The impact of offshore outsourcing on UK jobs has been overstated, according to industry analysts.
A report released today by independent market analyst Datamonitor predicts that only five per cent of an estimated 4.78 million agent positions worldwide will be located offshore by 2007.
The study, Global Offshore Call Centre Outsourcing: Who will be the next India, examined the number of offshore agent positions in 22 countries through to 2007 and predicts that 241,100 agent positions will be located offshore in 2007.
That number represents five per cent of the total global call centre market, which will have grown to 4.78 million agent positions by 2007.
"The focus has shifted towards selling outsourcing rather than selling 'offshore'," said Ryan Powell, analyst at Datamonitor and author of the report.
"Once firms have outsourced to a third party, it becomes much more acceptable to move that work offshore.
"The numbers and analysis help to demystify the threat that offshore poses to domestic jobs."
The analyst found that Mexico, South Africa and Malaysia are now among the leading offshore locations.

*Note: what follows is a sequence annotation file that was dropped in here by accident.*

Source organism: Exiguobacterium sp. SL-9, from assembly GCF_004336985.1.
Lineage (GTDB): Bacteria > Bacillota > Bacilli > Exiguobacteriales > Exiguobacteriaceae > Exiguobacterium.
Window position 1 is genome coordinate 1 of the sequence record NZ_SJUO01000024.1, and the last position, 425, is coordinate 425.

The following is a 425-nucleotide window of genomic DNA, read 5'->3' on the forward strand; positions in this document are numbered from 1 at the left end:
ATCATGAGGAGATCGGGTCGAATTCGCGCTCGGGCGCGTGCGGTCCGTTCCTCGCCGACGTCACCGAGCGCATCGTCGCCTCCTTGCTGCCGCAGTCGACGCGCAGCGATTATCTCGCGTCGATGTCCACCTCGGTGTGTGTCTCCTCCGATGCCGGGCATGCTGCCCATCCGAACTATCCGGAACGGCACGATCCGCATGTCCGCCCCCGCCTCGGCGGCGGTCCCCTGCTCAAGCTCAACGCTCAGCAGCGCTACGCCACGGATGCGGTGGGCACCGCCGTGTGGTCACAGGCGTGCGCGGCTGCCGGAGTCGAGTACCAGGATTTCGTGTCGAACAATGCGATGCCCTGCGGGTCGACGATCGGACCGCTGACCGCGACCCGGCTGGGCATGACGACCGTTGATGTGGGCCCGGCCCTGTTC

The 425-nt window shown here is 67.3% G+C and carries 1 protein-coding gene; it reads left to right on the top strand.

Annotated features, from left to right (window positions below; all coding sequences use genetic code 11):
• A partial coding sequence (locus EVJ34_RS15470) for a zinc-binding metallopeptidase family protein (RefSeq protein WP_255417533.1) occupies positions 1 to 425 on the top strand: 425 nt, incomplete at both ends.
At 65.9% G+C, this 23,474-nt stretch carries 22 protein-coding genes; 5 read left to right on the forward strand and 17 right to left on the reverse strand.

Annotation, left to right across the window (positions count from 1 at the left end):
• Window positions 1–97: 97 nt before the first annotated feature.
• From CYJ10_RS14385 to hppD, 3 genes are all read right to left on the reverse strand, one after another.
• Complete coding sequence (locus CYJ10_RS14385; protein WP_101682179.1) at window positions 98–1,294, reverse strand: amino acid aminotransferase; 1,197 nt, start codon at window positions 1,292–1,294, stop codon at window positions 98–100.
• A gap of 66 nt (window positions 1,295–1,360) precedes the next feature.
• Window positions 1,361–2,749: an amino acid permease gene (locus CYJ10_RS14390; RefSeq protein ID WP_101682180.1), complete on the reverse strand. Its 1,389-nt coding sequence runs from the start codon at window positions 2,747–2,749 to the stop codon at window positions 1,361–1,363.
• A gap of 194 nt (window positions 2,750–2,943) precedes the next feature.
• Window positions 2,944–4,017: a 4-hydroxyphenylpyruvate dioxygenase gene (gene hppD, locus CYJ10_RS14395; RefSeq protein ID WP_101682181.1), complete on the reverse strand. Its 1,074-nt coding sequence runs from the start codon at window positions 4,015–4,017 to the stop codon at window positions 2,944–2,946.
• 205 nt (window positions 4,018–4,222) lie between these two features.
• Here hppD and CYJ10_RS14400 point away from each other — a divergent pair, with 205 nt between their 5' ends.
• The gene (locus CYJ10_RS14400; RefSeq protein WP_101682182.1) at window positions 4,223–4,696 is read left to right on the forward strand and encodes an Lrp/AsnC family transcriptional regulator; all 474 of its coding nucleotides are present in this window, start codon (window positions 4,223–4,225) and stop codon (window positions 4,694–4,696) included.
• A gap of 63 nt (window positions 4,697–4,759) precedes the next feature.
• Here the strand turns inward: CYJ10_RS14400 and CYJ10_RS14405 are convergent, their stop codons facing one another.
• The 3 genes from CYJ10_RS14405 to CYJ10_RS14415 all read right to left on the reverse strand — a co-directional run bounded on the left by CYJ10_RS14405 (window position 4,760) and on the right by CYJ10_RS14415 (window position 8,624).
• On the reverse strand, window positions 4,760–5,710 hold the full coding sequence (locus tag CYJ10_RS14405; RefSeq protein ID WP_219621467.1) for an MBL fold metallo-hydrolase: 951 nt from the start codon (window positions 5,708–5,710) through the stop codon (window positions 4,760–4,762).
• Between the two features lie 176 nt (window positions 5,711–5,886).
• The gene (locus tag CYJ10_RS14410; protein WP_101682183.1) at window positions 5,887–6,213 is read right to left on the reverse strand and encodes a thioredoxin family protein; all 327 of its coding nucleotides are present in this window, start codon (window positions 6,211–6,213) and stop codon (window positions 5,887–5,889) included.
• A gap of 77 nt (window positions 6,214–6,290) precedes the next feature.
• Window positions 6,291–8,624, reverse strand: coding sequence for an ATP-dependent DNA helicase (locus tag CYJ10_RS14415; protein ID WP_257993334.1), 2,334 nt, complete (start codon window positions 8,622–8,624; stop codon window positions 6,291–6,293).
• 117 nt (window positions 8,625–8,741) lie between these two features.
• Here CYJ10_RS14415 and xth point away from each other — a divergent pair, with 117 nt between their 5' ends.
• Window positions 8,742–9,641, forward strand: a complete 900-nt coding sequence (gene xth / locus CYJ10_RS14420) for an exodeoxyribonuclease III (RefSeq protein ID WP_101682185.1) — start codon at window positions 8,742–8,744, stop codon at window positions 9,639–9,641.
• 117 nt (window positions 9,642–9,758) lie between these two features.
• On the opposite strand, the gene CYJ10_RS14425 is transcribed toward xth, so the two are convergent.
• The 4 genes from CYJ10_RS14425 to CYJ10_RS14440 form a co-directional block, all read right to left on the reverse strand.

These countries are growing in stature at the expense of India and the Philippines, whose share of the offshore market will drop to 64 per cent in 2007 compared to 70 per cent in 2002.
Datamonitor has dismissed claims that companies are rebelling against outsourcing to foreign shores because of agents' accents, but conceded that the ability to relate to consumers on a cultural level is important.
"As more countries offer offshore outsourcing, anecdotal evidence of bad call centre experiences will continue to appear in the media," said Powell.
"But the real issue concerns the agents' ability to relate to the consumer on a cultural level."
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